Italian driver hijacks school bus with 51 children and sets it on fire
Authorities said that an adult called an emergency operator, while one of the students called a parent, and they alerted authorities, who set up roadblocks
By Colleen Barry
MILAN (AP) — A bus driver in northern Italy abducted 51 children and their chaperones Wednesday, ordering the children's hands to be bound and threatening them with death during the drive, before setting the vehicle on fire when he was stopped by a Carabinieri blockade.
Officers broke the glass in the back door of the bus and got all the passengers to safety without serious injury before the flames destroyed the vehicle, authorities said. As he was apprehended, the driver said he was protesting migrant deaths in the Mediterranean, Commander Luca De Marchis told Sky TG24.
De Marchis told Sky TG24 that the driver, an Italian citizen of Senegalese origin in his 40s, threatened the passengers, telling them that "no one would survive today" as he commandeered the bus carrying two middle-school classes in Cremona province, some 40 kilometers (25 miles) from Milan.
ANSA quoted one of the students as saying the driver took all their phones and ordered the chaperones to bind the students' hands with cable ties, threatening to spill gas and set the bus ablaze. The student, whose name was not given, said a classmate managed to conceal his phone.
Authorities said that an adult called an emergency operator, while one of the students called a parent, and they alerted authorities, who set up roadblocks. The bus was intercepted on the outskirts of Milan by three Carabinieri vehicles, which were able to force it into the guardrail, De Marchis said.
"While two officers kept the driver busy — he took a lighter and threatened to set fire to the vehicle with a gasoline canister on board — the others forced open the back door," De Marchis said. While the evacuation was underway, the driver started the blaze.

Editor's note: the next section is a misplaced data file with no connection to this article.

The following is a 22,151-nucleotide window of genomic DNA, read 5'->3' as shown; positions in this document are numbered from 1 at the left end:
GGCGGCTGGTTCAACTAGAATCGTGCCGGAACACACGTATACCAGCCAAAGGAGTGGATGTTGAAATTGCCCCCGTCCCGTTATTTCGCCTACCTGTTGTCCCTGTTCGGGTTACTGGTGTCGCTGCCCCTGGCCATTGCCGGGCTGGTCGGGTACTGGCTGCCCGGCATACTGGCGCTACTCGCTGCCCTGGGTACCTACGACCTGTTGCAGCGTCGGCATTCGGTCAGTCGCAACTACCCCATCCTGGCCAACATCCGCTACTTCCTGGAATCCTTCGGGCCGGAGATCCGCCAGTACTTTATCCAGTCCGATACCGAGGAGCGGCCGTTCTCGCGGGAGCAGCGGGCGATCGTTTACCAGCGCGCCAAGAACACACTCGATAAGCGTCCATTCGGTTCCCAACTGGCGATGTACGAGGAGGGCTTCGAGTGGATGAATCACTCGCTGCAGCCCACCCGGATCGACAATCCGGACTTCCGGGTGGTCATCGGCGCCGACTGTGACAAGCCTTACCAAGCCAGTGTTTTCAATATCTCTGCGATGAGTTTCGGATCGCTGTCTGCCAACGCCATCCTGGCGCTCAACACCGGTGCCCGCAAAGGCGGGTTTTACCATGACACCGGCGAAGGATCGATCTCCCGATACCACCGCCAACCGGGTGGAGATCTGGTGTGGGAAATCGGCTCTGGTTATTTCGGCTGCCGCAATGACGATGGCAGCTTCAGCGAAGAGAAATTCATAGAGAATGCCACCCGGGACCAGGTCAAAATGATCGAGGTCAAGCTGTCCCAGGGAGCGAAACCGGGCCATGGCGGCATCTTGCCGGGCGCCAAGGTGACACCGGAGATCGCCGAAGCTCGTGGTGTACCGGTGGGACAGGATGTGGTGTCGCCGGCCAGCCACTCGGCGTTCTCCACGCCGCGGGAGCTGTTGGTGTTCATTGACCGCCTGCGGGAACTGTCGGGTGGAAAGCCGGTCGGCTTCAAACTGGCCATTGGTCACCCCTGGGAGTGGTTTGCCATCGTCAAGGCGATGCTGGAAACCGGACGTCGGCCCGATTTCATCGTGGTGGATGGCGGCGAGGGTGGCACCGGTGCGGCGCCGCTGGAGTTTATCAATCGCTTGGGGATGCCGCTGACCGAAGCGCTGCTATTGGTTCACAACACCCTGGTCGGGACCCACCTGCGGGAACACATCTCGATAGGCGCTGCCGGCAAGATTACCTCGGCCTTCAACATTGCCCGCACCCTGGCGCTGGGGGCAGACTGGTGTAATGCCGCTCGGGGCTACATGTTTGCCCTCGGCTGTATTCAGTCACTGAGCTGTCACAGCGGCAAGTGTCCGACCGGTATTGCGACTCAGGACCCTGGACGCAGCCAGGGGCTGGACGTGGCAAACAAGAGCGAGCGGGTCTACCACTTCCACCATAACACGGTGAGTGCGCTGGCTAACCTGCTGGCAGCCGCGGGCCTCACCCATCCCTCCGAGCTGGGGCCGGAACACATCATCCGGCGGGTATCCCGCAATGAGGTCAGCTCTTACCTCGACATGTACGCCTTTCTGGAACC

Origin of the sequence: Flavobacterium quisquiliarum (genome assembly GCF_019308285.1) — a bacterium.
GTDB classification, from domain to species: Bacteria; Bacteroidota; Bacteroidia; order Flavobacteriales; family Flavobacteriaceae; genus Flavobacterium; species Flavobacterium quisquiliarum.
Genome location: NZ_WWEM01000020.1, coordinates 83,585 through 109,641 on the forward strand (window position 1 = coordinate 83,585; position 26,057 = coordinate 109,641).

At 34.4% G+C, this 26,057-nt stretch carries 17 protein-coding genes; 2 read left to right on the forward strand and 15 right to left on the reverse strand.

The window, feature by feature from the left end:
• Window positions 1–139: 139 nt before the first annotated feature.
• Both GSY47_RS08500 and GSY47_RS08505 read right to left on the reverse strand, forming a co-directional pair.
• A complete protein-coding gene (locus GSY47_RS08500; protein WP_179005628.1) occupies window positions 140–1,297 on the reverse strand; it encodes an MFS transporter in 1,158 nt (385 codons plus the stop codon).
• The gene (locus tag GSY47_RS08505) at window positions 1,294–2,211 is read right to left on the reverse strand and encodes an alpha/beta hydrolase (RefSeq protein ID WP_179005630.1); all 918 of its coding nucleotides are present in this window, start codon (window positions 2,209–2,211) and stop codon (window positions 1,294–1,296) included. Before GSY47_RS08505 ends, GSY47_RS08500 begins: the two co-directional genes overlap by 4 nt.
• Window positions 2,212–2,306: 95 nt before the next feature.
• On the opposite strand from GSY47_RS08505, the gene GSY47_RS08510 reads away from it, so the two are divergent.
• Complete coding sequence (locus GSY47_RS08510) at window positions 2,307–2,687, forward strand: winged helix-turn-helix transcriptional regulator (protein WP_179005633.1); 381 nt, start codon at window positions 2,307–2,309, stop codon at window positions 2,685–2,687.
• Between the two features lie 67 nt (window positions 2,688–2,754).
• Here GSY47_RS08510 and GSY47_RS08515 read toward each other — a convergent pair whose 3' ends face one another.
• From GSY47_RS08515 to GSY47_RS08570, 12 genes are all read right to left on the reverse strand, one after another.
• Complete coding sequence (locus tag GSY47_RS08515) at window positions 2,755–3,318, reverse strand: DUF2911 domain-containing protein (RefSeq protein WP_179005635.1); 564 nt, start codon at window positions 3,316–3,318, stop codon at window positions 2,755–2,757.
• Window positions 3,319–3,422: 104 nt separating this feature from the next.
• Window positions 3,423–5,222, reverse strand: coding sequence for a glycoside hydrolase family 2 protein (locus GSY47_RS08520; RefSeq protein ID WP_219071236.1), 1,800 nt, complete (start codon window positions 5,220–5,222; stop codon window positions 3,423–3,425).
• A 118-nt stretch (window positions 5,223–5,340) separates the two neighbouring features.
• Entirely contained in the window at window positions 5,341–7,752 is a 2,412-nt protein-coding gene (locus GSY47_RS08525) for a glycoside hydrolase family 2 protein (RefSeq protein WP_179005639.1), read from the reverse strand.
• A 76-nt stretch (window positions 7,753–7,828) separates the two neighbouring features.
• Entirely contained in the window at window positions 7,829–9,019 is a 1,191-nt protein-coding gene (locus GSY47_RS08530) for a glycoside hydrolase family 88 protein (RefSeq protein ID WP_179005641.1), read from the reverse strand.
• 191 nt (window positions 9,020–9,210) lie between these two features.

De Marchis credited the officers' "swiftness and courage," for getting out all the children and their teachers "with no tragic consequences."
Some of the passengers were treated at a hospital, mostly for cuts and scratches related to the evacuation, he said.
The driver was apprehended and was being treated for burns. ANSA identified him as Ousseynou Sy, and said he was being investigated on suspicion of kidnapping, intention to commit mass murder, arson and resisting law enforcement.
De Marchis said he had previous convictions, but did not specify their nature.
ANSA reported that Sy, who became an Italian citizen in 2004, had been convicted in 2007 and 2011 of drunken driving and sexual molestation of a minor. Sky TG24 said that the driver had worked for the bus company for 15 years without any employment-related issues.
"Investigators must clarify how the transport company permitted such a delinquent ... to drive a bus, especially one carrying children," said Riccardo De Corato, a Milan provincial official for security.
Video showed firefighters dousing the bus that had been completely gutted by flames, leaving only the charred metal frame.